WASHINGTON — President Obama rallied his base on Wednesday as he reiterated calls for an increase in the federal minimum wage, more fairness in union organizing, an extension of unemployment insurance benefits and immigration reform to address what he said was a “growing inequality and a lack of upward mobility” for the poor and middle class.

In an economic address sponsored by the The Center for American Progress, a liberal think tank, Obama said the “defining challenge of our time is making sure our economy works for every working American.” To that end, he outlined several key policy priorities, many of which he has advocated in the past, to address the disparities between high income earners, the middle class and the poor — all steps he argued will help boost consumer spending and ultimately lead to more economic growth.

“And even though we’re bringing manufacturing jobs back to America, we’re creating more good-paying jobs in education and health care and business services,” Obama said. “We know that we’re going to have a greater…portion of our people in the service sector. And we know that there are airport workers and fast-food workers, and nurse assistants and retail salespeople who work their tails off and are still living at or barely above poverty. And that’s why it’s well past the time to raise a minimum wage that in real terms right now is below where it was when Harry Truman was in office.”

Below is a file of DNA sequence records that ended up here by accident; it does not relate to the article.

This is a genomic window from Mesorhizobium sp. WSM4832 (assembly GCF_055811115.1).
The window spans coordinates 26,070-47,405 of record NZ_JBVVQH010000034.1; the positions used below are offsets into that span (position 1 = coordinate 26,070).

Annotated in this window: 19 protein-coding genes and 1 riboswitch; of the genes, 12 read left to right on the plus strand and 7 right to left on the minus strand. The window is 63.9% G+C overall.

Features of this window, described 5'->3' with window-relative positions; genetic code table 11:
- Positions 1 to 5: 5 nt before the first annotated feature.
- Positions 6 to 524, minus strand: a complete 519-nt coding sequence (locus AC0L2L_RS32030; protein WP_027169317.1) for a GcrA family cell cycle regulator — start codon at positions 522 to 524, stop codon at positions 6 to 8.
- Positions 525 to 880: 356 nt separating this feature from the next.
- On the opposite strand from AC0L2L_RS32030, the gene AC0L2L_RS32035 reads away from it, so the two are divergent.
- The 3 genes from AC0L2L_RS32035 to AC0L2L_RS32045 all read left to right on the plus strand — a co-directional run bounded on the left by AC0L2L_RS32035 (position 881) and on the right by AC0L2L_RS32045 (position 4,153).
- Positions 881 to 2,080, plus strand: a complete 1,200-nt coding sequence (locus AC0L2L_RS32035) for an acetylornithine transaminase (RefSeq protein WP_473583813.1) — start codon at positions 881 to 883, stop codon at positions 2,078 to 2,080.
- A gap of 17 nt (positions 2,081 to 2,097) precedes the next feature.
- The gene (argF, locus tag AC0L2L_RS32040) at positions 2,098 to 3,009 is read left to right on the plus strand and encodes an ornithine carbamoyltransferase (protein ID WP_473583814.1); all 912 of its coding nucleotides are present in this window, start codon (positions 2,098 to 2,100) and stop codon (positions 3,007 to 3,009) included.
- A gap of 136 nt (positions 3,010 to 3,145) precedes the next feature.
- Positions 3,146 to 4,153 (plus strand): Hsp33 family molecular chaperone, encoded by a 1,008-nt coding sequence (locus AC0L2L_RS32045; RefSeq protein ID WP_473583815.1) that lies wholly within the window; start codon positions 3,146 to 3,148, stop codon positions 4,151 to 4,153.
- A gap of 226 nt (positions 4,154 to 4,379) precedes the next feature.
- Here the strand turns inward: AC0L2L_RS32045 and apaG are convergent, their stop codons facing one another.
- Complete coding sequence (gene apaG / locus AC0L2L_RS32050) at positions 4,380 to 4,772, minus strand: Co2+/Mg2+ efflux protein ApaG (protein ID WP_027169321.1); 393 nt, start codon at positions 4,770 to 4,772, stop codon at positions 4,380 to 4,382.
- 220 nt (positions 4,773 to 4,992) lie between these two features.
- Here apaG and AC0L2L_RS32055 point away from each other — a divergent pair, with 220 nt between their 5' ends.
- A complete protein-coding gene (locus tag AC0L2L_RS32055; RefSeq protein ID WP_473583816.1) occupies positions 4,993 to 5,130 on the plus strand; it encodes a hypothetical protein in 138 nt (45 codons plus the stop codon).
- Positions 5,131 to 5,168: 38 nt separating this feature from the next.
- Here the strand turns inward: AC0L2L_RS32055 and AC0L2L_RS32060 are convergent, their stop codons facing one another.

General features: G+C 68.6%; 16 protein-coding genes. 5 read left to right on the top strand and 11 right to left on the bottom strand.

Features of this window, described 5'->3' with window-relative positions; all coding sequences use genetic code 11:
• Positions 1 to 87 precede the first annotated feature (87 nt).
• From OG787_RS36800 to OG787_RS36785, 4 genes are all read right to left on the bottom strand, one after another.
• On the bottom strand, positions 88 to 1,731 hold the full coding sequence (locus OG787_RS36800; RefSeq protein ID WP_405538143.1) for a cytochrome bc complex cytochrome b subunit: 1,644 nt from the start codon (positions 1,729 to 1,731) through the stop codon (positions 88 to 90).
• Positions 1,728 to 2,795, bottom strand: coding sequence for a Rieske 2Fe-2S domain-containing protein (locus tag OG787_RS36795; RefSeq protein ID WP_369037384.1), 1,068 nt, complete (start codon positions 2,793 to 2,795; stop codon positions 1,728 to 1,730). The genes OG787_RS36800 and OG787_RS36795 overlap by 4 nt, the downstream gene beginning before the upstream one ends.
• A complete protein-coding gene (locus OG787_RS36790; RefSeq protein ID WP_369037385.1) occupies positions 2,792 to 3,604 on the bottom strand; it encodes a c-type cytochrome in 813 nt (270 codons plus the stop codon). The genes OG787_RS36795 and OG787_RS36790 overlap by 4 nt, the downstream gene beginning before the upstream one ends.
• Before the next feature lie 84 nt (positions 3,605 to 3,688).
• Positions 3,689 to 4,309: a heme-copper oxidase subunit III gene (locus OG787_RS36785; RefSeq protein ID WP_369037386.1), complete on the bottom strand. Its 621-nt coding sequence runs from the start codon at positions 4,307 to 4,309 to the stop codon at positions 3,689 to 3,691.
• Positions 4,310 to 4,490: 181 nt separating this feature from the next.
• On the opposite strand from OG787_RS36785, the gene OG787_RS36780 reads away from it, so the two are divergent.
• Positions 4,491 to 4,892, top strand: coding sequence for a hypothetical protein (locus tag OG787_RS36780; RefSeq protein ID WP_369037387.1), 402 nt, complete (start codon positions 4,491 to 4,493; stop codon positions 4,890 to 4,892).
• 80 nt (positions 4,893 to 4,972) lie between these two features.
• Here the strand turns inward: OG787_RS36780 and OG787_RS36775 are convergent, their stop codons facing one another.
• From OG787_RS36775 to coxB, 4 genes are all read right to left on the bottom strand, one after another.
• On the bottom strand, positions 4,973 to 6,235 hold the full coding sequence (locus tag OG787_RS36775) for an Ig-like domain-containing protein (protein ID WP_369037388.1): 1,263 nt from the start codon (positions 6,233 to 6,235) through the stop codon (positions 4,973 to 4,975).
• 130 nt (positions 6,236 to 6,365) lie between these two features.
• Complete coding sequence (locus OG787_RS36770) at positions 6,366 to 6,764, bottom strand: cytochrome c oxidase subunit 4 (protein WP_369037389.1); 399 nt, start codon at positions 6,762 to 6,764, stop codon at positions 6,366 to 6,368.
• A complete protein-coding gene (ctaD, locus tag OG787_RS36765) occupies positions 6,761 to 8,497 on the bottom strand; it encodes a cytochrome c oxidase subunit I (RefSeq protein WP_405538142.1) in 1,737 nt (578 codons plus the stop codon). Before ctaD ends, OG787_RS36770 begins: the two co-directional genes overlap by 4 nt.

In his State of the Union address in February, Obama pledged to raise the federal minimum wage to $9 an hour by the end of 2015 from the current $7.25. But gridlock in Washington, which led to a 16-day government shutdown in October, has prevented many such policy priorities from advancing.

Sen. Tom Harkin (D., Iowa) has introduced legislation to increase the minimum wage to $10.10 in three phases and provide for automatic annual increases linked to changes in the cost of living — a measure that Obama supported in November.

In the absence of Congressional action, several states have moved independently to raise their state wage rates. New York passed a three-step wage increase in April that will boost the rate to $8 an hour in 2014, $8.75 in 2015 and $9 in 2016. New Jersey voters approved a constitutional amendment in November to raise their minimum wage by $1 an hour to $8.25 on Jan. 1, and on Tuesday, the City Council in the District of Columbia took a preliminary vote to increase the minimum wage to $11.50 an hour. The bill must clear another vote before advancing to Mayor Vincent Gray’s desk.

“A broad majority of Americans agree we should raise the minimum wage,” Obama declared. “That’s why, last month, voters in New Jersey decided to become the 20th state to raise theirs even higher. That’s why, yesterday, the D.C. Council voted to do it, too. I agree with those voters and I’m going to keep pushing until we get a higher minimum wage for hard-working Americans across the entire country. It will be good for our economy. It will be good for our families.”

Obama also emphasized the need for a robust trade agenda, although he did not give any details about the ongoing Trans-Pacific Partnership negotiations between the U.S. and 11 other countries or the Transatlantic Trade and Investment Partnership between the U.S. and European Union.